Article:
Spotlighting the Kingston Emergency Food Collaborative
The Kingston Emergency Food Collaborative started as a collective effort to provide food access during COVID-19
The streets and neighborhoods may be a bit quieter in Kingston due to COVID-19, but under this “new normal,” monumental efforts are being made to distribute food to residents. Since March, prepared meals, groceries, and fresh produce have been donated widely, serving over 1,000 households. At the peak, some 2,900 prepared meals were being delivered five days a week and 500 families were receiving weekly grocery deliveries.
The food deliveries are coordinated by the Kingston Emergency Food Collaborative, a grassroots effort made up of over a dozen organizations, not including the City of Kingston and Ulster County’s Project Resilience. The Collaborative focuses on delivering meals and groceries to households in the Kingston City School District. Requests are being taken through an emergency hotline that is shared through the group’s website.
The Collaborative came together rapidly to find ways as a group to tackle food access and centralize those efforts. Each member organization plays a specific and unique role – whether it be in local food procurement, distribution, communications, or volunteer coordination. Food preparation for hot meals was handled by individual restaurants, soup kitchens, and other community food providers like Family of Woodstock’s Everett Hodge Center. Grocery Bags were organized by local food pantries including People’s Place, Community Action, and Catholic Charities.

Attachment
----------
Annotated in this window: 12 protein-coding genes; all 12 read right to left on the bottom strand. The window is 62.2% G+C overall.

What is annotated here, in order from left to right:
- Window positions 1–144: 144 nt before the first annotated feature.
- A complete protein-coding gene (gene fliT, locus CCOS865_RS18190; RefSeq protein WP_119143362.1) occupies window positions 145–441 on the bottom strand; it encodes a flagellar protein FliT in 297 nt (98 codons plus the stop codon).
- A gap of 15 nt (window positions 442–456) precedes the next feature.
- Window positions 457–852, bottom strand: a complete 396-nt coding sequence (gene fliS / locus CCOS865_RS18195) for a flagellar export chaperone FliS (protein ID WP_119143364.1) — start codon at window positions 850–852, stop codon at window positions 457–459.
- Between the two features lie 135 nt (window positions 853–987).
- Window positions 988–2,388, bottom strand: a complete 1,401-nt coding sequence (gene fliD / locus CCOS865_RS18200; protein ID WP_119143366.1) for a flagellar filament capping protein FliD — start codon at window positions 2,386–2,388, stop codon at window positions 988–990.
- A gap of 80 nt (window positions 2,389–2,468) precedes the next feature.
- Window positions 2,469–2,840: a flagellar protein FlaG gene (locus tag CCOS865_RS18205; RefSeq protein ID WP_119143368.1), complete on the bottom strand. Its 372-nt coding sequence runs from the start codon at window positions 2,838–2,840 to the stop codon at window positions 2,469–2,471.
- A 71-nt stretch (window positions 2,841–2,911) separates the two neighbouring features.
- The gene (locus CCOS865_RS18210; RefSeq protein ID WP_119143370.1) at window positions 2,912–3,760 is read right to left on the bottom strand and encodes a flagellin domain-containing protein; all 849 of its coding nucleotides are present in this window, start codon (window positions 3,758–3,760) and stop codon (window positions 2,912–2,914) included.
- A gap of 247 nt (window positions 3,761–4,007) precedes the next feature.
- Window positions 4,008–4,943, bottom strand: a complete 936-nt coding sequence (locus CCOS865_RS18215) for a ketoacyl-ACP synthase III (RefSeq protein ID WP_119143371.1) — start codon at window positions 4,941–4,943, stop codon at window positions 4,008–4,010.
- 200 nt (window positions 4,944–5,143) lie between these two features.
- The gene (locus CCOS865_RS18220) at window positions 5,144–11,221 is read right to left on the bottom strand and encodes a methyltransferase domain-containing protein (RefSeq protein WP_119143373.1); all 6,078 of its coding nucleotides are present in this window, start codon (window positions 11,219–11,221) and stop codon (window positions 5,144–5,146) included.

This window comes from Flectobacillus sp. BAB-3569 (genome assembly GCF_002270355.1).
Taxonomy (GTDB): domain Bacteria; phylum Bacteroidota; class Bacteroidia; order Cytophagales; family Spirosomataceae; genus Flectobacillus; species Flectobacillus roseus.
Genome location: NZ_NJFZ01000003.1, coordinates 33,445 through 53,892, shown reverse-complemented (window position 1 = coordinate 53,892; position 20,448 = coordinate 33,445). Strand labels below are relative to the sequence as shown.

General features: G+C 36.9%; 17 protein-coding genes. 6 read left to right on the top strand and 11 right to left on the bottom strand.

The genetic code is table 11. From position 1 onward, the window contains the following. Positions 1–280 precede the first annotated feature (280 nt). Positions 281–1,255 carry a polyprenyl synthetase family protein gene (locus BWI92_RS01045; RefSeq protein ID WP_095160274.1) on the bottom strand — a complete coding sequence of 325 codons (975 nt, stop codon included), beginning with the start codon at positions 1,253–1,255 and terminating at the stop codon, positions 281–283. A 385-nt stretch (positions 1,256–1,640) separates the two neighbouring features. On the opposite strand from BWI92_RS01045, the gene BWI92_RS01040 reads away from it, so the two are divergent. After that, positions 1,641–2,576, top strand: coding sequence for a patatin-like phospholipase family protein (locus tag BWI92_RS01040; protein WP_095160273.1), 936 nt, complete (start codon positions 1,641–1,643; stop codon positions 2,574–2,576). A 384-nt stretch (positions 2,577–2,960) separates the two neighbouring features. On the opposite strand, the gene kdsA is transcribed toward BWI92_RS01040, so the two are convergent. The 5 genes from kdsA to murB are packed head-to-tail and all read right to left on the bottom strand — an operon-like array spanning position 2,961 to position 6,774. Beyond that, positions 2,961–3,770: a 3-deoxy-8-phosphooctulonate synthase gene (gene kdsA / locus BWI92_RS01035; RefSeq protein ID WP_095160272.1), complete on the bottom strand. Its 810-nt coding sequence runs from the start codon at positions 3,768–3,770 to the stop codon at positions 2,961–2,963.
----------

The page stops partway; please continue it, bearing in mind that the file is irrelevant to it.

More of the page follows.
Food donations and distribution to emergency feeding systems were, of course, active long before COVID-19. But the need escalated with the pandemic. People’s Place, for instance, saw a 430 percent rise in the number of people served compared to the same time last year.
“We were concerned about what was going to happen with food access and we knew we could have a food shortage,” says Susan Hereth, education director at the Kingston YMCA Farm Project. Hereth is also a member of Eat Well Kingston a subcommittee of the City’s Live Well Kingston Commission, the umbrella entity that promotes health and well-being.
In the Kingston City School District, before the pandemic, roughly 3,000 children were served breakfast and lunch at school every day.
Immediately following the initial shutdown, Hereth consulted with fellow members of Eat Well Kingston, noting in an email to the group that schools are closed and asking “Where and how students would access meals now?”
Emily Flynn, Director of Health and Wellness for the City of Kingston, calls the email “a spark that many people jumped at to support this work.”
At the same time, various organizations in the city were preparing for the crisis. Callie Jayne, Executive Director of Rise Up Kingston, a grassroots advocacy organization, notes the school district closed on a Monday, and by that Wednesday KEFC volunteers were delivering meals to families and individuals within the Kingston City School District.
“We assumed we wouldn’t return to school for the rest of the year and started a plan,” says Jayne who has two children ages 12 and 6 in the school system.